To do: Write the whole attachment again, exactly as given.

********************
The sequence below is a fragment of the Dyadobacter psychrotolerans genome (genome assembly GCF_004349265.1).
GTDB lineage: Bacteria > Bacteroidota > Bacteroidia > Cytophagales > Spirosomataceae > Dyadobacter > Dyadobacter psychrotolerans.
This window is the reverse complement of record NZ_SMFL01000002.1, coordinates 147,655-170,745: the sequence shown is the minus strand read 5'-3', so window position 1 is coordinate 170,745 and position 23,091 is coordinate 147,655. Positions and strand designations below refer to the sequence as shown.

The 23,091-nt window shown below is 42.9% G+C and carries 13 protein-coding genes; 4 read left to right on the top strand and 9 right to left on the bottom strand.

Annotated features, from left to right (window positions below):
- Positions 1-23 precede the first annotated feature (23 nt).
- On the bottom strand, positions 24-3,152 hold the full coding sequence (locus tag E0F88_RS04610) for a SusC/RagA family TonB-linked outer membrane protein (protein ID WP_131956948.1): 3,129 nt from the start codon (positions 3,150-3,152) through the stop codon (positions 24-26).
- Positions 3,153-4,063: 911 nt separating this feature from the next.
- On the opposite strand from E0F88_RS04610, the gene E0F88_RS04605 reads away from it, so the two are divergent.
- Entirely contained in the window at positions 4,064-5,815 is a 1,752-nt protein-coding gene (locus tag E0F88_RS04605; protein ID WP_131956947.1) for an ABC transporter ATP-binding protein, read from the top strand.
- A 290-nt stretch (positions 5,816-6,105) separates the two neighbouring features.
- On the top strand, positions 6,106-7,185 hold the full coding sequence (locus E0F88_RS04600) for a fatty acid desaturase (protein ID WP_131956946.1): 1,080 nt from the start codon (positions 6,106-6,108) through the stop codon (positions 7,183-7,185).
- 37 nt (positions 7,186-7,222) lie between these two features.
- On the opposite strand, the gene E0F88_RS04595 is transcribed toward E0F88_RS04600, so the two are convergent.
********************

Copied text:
The sequence below is a fragment of the Dyadobacter psychrotolerans genome (genome assembly GCF_004349265.1).
GTDB lineage: Bacteria > Bacteroidota > Bacteroidia > Cytophagales > Spirosomataceae > Dyadobacter > Dyadobacter psychrotolerans.
This window is the reverse complement of record NZ_SMFL01000002.1, coordinates 147,655-170,745: the sequence shown is the minus strand read 5'-3', so window position 1 is coordinate 170,745 and position 23,091 is coordinate 147,655. Positions and strand designations below refer to the sequence as shown.

The 23,091-nt window shown below is 42.9% G+C and carries 13 protein-coding genes; 4 read left to right on the top strand and 9 right to left on the bottom strand.

Annotated features, from left to right (window positions below):
- Positions 1-23 precede the first annotated feature (23 nt).
- On the bottom strand, positions 24-3,152 hold the full coding sequence (locus tag E0F88_RS04610) for a SusC/RagA family TonB-linked outer membrane protein (protein ID WP_131956948.1): 3,129 nt from the start codon (positions 3,150-3,152) through the stop codon (positions 24-26).
- Positions 3,153-4,063: 911 nt separating this feature from the next.
- On the opposite strand from E0F88_RS04610, the gene E0F88_RS04605 reads away from it, so the two are divergent.
- Entirely contained in the window at positions 4,064-5,815 is a 1,752-nt protein-coding gene (locus tag E0F88_RS04605; protein ID WP_131956947.1) for an ABC transporter ATP-binding protein, read from the top strand.
- A 290-nt stretch (positions 5,816-6,105) separates the two neighbouring features.
- On the top strand, positions 6,106-7,185 hold the full coding sequence (locus E0F88_RS04600) for a fatty acid desaturase (protein ID WP_131956946.1): 1,080 nt from the start codon (positions 6,106-6,108) through the stop codon (positions 7,183-7,185).
- 37 nt (positions 7,186-7,222) lie between these two features.
- On the opposite strand, the gene E0F88_RS04595 is transcribed toward E0F88_RS04600, so the two are convergent.